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Re: Tarantino criticism

Posted: Sat Aug 03, 2019 5:20 pm
by IcedOver
I don't have an issue with him criticizing the movie. I felt the same way in August 1992. He can say what he wants. As far as his work, I've never been a big fan but it's intermittently okay. "Django" was a lot of fun and the best of the ones I've viewed (I have never viewed "Jackie Brown" or "Death Proof" or his most recent). His movies have no other level aside from what's on the screen, nothing to ponder after, no moods in which to luxuriate. He knows how to turn a phrase and be playful and energetic, and that's what gets him by.

Really, he and Lynch are sort of similar. They both are atypical in that they're true "celebrity directors" who have built cults or gained recognition not just for their work behind a camera but because of their personalities and the way they conduct themselves. Other directors who are publicly known exist, but I can't come up with anybody else aside from Hitchcock whose personality is as much a part of the experience of knowing their work. I'd put Lynch in front of Tarantino in that respect because Lynch has a brand that has extended to so many media and platforms, unprecedented in terms of directors (edit: directors who aren't named Spielberg or Lucas). If you were to poll movie fans who are clued in to who directors are and who follow them, I'll wager both Lynch and Tarantino would get the most or close to the most votes of "favorite", just because that seems like the case.

Re: Tarantino criticism

Posted: Sun Aug 04, 2019 4:04 am
by Cappy
I always felt like that scene in Blue Velvet where Frank Booth (Dennis Hopper) and minions beat up Jeffrey Beaumont (Kyle MacLachlan) to the sound of Roy Orbison's "In Dreams" was what paved the way for (or even inspired) Tarantino's similar juxtaposition of pop music with ultra-violence, specifically the "Stuck in the Middle With You" torture scene in Reservoir Dogs.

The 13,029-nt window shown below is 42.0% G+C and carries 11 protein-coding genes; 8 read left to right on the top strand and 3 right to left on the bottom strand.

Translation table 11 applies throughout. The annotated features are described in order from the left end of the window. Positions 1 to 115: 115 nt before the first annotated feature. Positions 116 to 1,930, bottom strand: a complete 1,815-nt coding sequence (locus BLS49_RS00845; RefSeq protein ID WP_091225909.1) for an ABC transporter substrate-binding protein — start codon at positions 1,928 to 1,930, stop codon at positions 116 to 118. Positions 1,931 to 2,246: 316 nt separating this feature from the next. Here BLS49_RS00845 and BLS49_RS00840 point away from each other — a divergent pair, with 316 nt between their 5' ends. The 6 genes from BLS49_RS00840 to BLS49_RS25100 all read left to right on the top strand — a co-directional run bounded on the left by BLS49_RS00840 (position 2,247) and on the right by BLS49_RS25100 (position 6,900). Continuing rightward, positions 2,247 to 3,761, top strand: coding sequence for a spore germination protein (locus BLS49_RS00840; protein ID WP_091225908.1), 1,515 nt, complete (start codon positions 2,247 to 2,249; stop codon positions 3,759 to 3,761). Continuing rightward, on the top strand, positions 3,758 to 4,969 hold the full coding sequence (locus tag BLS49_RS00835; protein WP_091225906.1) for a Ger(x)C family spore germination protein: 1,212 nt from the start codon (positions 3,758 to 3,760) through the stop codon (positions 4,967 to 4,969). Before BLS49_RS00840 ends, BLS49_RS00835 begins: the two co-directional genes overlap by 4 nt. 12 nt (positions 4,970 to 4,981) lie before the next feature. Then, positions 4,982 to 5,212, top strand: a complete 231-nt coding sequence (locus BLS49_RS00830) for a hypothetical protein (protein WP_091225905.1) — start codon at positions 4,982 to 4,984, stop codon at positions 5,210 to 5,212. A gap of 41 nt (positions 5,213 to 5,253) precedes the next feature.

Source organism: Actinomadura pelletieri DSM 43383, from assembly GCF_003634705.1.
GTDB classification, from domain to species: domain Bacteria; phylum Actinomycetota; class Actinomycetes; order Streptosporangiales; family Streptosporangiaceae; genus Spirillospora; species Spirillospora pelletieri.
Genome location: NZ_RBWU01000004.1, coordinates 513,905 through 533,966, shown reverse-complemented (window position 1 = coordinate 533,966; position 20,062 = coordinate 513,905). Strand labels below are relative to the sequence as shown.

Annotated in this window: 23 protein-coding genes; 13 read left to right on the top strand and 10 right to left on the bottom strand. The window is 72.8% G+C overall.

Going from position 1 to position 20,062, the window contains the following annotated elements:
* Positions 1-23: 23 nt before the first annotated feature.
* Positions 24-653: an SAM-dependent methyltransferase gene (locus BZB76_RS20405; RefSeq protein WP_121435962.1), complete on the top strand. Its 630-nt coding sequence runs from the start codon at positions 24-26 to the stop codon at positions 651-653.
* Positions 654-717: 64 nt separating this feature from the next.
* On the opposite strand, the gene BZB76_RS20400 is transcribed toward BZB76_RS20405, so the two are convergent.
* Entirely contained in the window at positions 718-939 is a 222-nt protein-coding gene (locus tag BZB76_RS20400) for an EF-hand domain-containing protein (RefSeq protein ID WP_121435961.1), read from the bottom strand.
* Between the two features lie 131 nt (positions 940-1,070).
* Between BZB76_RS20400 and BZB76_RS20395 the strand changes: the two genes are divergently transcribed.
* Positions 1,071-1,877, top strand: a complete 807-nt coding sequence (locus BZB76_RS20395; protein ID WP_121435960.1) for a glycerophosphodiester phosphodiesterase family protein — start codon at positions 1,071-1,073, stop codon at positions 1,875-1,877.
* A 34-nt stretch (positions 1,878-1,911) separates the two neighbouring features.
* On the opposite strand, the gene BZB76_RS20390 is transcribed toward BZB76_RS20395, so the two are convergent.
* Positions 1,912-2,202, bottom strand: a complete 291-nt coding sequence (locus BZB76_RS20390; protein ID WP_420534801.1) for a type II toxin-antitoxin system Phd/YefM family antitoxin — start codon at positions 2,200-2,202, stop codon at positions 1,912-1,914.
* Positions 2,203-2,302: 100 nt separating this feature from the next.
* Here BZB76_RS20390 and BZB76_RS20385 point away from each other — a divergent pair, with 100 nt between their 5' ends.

Obviously pop music had been used to great effect in Scorsese films and other places, but no one else has pushed seemingly innocent songs about relationships into such disturbing places as Lynch and Tarantino.

I really don't see or feel any other overlap between the two -- Tarantino movies are a kind of house of mirrors, where older films are reflected and distorted and bounced off each other until they form something approaching new and original. They are movies about the idea of movies, not about lived real world experience. Not to disparage them as being about *nothing*, but they are products of a world where people have watched more movies about doing things then actually done things themselves. So in that regard Tarantino films are plugged directly into the current zeitgeist of media oversaturation and self awareness.

The closest Lynch has ever come to that is maybe the "Invitation to Love" stuff in season 1 of Twin Peaks (which apparently he hated and was Frost's idea?), or perhaps the Hollywood experiences of the characters in Mulholland Drive and Inland Empire, but even then the focus is on a sort of intense but hard to define emotional ambiguity, where individuals' inner subjective turmoil bleeds into their outer, objective worlds in a way that confuses any barrier between the two.

Re: Tarantino criticism

Posted: Thu Aug 08, 2019 12:16 pm
by IcedOver
I went to "Once Upon a Time . . . in Hollywood". Wow, I hated it! It might be the worst movie I've been to in a theater in, say, five years or more. Talk about disappearing up inside one's own ass! That's where Tarantino has always been, but in his other movies, even if they're pretty bad like "Inglourious" or "Hateful Eight" or marginal like the rest, you could find something fun to hang onto, at least a few moments of trashy exhilaration. Not this. It has no entertainment value.

The pacing and editing are way out of whack. Some scenes . . . you might as well be watching paint dry. This isn't like absurdist scenes in S3 (to use a relevant example) like the sweeping where no plot is being forwarded but you know the director's intent, you can feel that authorial voice. So much through this movie, I couldn't even get at what Tarantino was trying to relay in a scene because I don't think he knew either, aside from his usual - play an old song, show stuff in a glorified way from when you were six, reference/steal from some likely shitty movie to say "I'm cool." The character arcs are awful and the performances grating. I've never liked Pitt and rarely DiCaprio, but they're insufferable in this. I won't talk about the plot, but what happens is asinine. Even the attempts at recreating the aesthetic of some shows back then are very poorly done and not authentic feeling.